- Dr Ammira Al-Shabeeb
- Dr Shihab Hameed
- Dr Keith Ooi
- Dr Steven Leach
Genetics / Genomics
- Dr Susan Russell
- A/Prof Kei Lui
- Prof Anne Cunningham
- Dr Michael Cardamone
- Dr Michelle Farrar
- Dr Daniel Flanagan
The Discipline of Paediatrics currently has 283 conjoint appointed staff. Of these, 71 engage in teaching-only activities and 212 engage in both research and teaching.
Conjoint staff are defined as hospital employees who have an honorary appointment at UNSW, and approximately two-thirds of the research output is generated from UNSW Conjoint staff. Conjoint staff contribute greatly to undergraduate teaching and supervision of ILP and Higher Degree candidates.
In 2012, Discipline of Paediatrics researchers were named as chief investigators on 30 successful competitive funding applications. These grants totalled over $6.3 million.
This amount reflects grants administered by UNSW and is the total amount awarded to both academics and conjoints of the Discipline of Paediatrics (including those employed by Children’s Cancer Institute Australia). Funding organisations included the National Health and Medical Research Council, Australian Research Council, Royal Australasian College of Physicians, National Institute of Health, United States, Cancer Institute NSW, Anthony Rothe Memorial Trust, UNSW, Motor Neurone Disease Research Institute of Australia, and The Balnaves Foundation.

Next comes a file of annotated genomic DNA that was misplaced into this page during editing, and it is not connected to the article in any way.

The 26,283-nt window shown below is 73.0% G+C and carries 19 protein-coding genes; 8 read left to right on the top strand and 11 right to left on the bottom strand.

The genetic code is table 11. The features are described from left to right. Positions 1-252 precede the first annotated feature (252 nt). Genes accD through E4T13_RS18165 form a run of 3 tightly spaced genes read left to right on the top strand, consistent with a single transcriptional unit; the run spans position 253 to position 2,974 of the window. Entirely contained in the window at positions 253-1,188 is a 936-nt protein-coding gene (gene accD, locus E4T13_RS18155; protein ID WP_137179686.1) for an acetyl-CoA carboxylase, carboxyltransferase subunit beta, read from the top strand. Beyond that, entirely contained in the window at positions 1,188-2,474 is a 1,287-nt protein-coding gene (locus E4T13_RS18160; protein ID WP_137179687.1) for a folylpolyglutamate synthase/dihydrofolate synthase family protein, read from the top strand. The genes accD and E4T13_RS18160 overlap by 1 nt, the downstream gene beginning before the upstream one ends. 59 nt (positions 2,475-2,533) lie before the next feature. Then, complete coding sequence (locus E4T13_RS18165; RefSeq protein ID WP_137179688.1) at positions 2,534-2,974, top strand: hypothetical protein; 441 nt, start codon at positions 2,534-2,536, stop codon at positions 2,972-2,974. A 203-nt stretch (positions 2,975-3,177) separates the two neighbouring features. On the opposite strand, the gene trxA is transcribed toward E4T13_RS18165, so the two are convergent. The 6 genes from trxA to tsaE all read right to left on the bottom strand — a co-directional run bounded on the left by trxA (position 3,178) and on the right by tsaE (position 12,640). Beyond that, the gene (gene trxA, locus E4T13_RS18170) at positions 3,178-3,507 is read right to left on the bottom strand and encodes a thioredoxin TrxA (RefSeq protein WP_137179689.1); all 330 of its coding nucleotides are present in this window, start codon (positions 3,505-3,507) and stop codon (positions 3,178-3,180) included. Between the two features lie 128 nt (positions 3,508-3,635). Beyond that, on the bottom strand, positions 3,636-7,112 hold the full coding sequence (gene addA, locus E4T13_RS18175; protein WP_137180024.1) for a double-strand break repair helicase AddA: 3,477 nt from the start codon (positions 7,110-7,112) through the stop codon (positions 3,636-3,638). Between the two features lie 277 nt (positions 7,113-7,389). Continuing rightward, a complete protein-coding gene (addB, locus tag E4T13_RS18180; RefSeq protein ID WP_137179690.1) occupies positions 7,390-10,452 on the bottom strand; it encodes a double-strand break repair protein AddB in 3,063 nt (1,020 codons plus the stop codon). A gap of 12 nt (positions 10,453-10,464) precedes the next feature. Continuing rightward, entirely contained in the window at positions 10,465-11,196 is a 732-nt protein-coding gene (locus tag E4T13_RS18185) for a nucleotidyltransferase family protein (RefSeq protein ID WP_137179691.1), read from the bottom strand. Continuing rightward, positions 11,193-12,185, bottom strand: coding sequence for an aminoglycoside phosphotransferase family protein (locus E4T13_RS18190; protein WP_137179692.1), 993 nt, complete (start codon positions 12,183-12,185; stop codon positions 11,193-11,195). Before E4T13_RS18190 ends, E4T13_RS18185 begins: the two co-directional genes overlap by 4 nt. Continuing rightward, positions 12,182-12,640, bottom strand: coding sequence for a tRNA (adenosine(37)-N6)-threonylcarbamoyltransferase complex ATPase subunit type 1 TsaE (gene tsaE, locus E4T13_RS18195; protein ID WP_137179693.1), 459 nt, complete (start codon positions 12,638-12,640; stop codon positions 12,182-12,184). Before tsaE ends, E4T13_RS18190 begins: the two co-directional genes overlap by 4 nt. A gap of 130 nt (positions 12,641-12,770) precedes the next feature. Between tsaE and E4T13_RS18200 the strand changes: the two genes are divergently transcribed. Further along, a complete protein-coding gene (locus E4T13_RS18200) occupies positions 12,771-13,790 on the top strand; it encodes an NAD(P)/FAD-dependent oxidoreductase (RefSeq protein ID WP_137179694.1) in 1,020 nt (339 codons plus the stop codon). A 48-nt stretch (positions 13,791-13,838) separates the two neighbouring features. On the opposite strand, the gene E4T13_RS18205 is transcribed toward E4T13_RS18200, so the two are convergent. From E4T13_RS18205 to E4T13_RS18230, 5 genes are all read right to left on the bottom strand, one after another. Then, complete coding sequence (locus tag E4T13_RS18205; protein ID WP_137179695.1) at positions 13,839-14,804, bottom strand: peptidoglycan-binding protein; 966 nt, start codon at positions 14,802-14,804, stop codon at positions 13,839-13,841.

Postgraduate training in paediatrics
This postgraduate course in paediatrics is for doctors, nurses and other healthcare professionals. In Australia and Hong Kong, it is known as the Diploma in Child Health (DCH) and in other countries as the International Postgraduate Paediatric Certificate (IPPC).
The DCH/IPPC vision is to provide affordable, managed access to an international standard of current best practice for doctors and suitably qualified nurses who care for children and young people worldwide.